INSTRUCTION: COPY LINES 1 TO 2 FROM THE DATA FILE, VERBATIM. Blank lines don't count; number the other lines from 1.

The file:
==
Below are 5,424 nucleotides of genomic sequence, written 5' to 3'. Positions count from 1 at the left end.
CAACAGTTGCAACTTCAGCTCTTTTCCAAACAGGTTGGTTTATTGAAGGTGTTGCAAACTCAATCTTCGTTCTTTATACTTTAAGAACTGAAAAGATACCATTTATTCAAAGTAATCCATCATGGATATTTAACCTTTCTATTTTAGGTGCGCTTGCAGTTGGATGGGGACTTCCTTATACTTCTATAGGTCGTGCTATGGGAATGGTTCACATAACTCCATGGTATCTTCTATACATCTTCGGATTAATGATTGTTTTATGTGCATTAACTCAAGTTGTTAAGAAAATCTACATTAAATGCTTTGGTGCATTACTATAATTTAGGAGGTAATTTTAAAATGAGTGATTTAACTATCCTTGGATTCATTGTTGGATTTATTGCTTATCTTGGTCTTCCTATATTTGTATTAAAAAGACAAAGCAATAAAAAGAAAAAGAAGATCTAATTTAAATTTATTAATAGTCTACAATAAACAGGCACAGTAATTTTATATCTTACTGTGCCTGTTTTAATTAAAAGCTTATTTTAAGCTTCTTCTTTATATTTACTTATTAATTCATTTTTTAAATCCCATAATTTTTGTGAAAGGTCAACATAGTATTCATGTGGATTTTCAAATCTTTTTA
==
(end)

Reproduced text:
Below are 5,424 nucleotides of genomic sequence, written 5' to 3'. Positions count from 1 at the left end.
CAACAGTTGCAACTTCAGCTCTTTTCCAAACAGGTTGGTTTATTGAAGGTGTTGCAAACTCAATCTTCGTTCTTTATACTTTAAGAACTGAAAAGATACCATTTATTCAAAGTAATCCATCATGGATATTTAACCTTTCTATTTTAGGTGCGCTTGCAGTTGGATGGGGACTTCCTTATACTTCTATAGGTCGTGCTATGGGAATGGTTCACATAACTCCATGGTATCTTCTATACATCTTCGGATTAATGATTGTTTTATGTGCATTAACTCAAGTTGTTAAGAAAATCTACATTAAATGCTTTGGTGCATTACTATAATTTAGGAGGTAATTTTAAAATGAGTGATTTAACTATCCTTGGATTCATTGTTGGATTTATTGCTTATCTTGGTCTTCCTATATTTGTATTAAAAAGACAAAGCAATAAAAAGAAAAAGAAGATCTAATTTAAATTTATTAATAGTCTACAATAAACAGGCACAGTAATTTTATATCTTACTGTGCCTGTTTTAATTAAAAGCTTATTTTAAGCTTCTTCTTTATATTTACTTATTAATTCATTTTTTAAATCCCATAATTTTTGTGAAAGGTCAACATAGTATTCATGTGGATTTTCAAATCTTTTTA